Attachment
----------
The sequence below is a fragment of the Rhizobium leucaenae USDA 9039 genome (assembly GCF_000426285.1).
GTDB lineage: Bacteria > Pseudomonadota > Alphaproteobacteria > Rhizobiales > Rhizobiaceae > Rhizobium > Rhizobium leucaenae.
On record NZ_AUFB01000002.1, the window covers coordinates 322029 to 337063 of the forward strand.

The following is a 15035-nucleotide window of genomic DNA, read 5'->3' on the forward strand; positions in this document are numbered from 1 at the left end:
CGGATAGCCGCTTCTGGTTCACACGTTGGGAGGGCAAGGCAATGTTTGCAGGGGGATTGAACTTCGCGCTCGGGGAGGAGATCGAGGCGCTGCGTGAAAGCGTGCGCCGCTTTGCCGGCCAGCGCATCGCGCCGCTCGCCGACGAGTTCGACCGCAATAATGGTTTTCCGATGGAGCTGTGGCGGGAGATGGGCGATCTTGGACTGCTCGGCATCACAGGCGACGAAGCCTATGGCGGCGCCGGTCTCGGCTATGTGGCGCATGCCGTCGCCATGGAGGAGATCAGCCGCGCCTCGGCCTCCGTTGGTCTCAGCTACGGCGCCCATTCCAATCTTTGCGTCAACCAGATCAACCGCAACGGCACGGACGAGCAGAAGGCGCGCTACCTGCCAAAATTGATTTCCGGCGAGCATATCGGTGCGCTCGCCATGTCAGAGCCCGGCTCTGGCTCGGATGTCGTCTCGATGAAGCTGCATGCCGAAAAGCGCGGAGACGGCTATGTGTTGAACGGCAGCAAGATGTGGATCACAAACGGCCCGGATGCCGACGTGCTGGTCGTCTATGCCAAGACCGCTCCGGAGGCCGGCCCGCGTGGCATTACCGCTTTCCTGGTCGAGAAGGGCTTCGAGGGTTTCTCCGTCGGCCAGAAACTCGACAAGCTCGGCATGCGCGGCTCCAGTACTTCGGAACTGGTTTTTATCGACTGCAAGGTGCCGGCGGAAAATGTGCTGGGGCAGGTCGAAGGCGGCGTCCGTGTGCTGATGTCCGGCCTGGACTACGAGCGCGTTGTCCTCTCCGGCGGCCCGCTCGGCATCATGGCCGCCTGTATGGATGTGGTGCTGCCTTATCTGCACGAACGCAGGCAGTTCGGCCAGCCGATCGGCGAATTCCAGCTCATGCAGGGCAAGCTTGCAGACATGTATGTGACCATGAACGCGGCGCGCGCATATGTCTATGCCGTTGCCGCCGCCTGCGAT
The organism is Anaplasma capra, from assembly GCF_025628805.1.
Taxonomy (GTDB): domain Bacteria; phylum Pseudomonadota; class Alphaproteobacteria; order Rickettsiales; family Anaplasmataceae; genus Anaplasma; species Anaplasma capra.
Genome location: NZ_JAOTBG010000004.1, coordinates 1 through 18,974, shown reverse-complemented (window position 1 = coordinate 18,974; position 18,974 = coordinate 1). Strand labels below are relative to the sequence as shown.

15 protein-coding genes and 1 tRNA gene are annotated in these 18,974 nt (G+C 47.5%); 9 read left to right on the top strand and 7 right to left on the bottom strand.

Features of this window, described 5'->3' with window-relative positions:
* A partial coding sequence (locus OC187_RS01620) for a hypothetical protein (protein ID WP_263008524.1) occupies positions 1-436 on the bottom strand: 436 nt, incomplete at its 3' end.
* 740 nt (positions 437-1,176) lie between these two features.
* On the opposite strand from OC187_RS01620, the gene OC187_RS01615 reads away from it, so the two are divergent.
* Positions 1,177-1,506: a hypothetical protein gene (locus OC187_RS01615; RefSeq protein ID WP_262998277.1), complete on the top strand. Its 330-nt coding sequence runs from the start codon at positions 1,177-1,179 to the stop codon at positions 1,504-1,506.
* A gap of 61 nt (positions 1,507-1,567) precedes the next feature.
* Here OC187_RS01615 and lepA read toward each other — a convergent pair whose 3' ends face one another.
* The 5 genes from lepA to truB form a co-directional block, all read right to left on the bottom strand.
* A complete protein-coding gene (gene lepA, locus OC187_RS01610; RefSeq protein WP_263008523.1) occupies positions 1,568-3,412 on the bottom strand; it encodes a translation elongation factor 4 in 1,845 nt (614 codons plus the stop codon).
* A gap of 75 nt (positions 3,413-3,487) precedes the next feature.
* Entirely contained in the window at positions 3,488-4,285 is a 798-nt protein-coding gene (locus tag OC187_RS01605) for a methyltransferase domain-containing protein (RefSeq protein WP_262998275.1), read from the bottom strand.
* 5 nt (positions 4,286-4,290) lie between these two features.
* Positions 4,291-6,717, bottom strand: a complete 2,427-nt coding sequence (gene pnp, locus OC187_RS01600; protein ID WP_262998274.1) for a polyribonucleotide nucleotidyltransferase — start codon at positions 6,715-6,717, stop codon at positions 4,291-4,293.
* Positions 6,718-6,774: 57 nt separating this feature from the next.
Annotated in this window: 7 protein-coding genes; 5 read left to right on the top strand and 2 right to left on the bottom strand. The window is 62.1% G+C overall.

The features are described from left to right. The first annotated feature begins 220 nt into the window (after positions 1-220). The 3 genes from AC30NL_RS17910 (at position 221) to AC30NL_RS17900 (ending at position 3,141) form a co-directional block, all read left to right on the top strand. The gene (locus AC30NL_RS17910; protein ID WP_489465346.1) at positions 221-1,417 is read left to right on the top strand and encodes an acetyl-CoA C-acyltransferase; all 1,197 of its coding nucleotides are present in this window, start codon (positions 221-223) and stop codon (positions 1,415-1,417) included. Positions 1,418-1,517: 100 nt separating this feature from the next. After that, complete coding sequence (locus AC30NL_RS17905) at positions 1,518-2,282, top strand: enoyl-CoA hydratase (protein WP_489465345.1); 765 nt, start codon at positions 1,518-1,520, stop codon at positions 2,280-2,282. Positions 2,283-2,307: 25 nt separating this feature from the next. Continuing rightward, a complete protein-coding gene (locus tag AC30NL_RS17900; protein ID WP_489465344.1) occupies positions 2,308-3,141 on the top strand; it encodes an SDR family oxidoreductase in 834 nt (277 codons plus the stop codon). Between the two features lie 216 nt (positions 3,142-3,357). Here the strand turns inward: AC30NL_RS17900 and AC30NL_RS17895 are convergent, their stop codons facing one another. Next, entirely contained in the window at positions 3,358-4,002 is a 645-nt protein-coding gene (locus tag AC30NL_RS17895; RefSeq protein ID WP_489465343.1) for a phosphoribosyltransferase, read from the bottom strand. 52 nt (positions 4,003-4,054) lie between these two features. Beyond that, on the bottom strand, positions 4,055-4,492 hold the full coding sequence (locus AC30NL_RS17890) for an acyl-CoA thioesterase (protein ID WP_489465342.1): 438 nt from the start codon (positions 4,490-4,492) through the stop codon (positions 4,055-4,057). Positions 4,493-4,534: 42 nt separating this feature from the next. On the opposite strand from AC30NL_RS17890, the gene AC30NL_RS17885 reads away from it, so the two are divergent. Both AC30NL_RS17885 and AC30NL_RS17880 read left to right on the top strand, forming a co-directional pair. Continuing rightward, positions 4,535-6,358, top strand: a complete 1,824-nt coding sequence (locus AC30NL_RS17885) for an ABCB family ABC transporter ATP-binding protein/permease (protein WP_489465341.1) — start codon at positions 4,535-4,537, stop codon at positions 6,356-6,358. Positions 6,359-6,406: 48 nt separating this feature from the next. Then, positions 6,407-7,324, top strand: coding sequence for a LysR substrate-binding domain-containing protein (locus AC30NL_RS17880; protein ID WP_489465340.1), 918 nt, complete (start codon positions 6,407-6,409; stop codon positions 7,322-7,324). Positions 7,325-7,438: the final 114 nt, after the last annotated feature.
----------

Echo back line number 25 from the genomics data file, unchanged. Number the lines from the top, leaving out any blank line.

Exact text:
The features are described from left to right. The first annotated feature begins 220 nt into the window (after positions 1-220). The 3 genes from AC30NL_RS17910 (at position 221) to AC30NL_RS17900 (ending at position 3,141) form a co-directional block, all read left to right on the top strand. The gene (locus AC30NL_RS17910; protein ID WP_489465346.1) at positions 221-1,417 is read left to right on the top strand and encodes an acetyl-CoA C-acyltransferase; all 1,197 of its coding nucleotides are present in this window, start codon (positions 221-223) and stop codon (positions 1,415-1,417) included. Positions 1,418-1,517: 100 nt separating this feature from the next. After that, complete coding sequence (locus AC30NL_RS17905) at positions 1,518-2,282, top strand: enoyl-CoA hydratase (protein WP_489465345.1); 765 nt, start codon at positions 1,518-1,520, stop codon at positions 2,280-2,282. Positions 2,283-2,307: 25 nt separating this feature from the next. Continuing rightward, a complete protein-coding gene (locus tag AC30NL_RS17900; protein ID WP_489465344.1) occupies positions 2,308-3,141 on the top strand; it encodes an SDR family oxidoreductase in 834 nt (277 codons plus the stop codon). Between the two features lie 216 nt (positions 3,142-3,357). Here the strand turns inward: AC30NL_RS17900 and AC30NL_RS17895 are convergent, their stop codons facing one another. Next, entirely contained in the window at positions 3,358-4,002 is a 645-nt protein-coding gene (locus tag AC30NL_RS17895; RefSeq protein ID WP_489465343.1) for a phosphoribosyltransferase, read from the bottom strand. 52 nt (positions 4,003-4,054) lie between these two features. Beyond that, on the bottom strand, positions 4,055-4,492 hold the full coding sequence (locus AC30NL_RS17890) for an acyl-CoA thioesterase (protein ID WP_489465342.1): 438 nt from the start codon (positions 4,490-4,492) through the stop codon (positions 4,055-4,057). Positions 4,493-4,534: 42 nt separating this feature from the next. On the opposite strand from AC30NL_RS17890, the gene AC30NL_RS17885 reads away from it, so the two are divergent. Both AC30NL_RS17885 and AC30NL_RS17880 read left to right on the top strand, forming a co-directional pair. Continuing rightward, positions 4,535-6,358, top strand: a complete 1,824-nt coding sequence (locus AC30NL_RS17885) for an ABCB family ABC transporter ATP-binding protein/permease (protein WP_489465341.1) — start codon at positions 4,535-4,537, stop codon at positions 6,356-6,358. Positions 6,359-6,406: 48 nt separating this feature from the next. Then, positions 6,407-7,324, top strand: coding sequence for a LysR substrate-binding domain-containing protein (locus AC30NL_RS17880; protein ID WP_489465340.1), 918 nt, complete (start codon positions 6,407-6,409; stop codon positions 7,322-7,324). Positions 7,325-7,438: the final 114 nt, after the last annotated feature.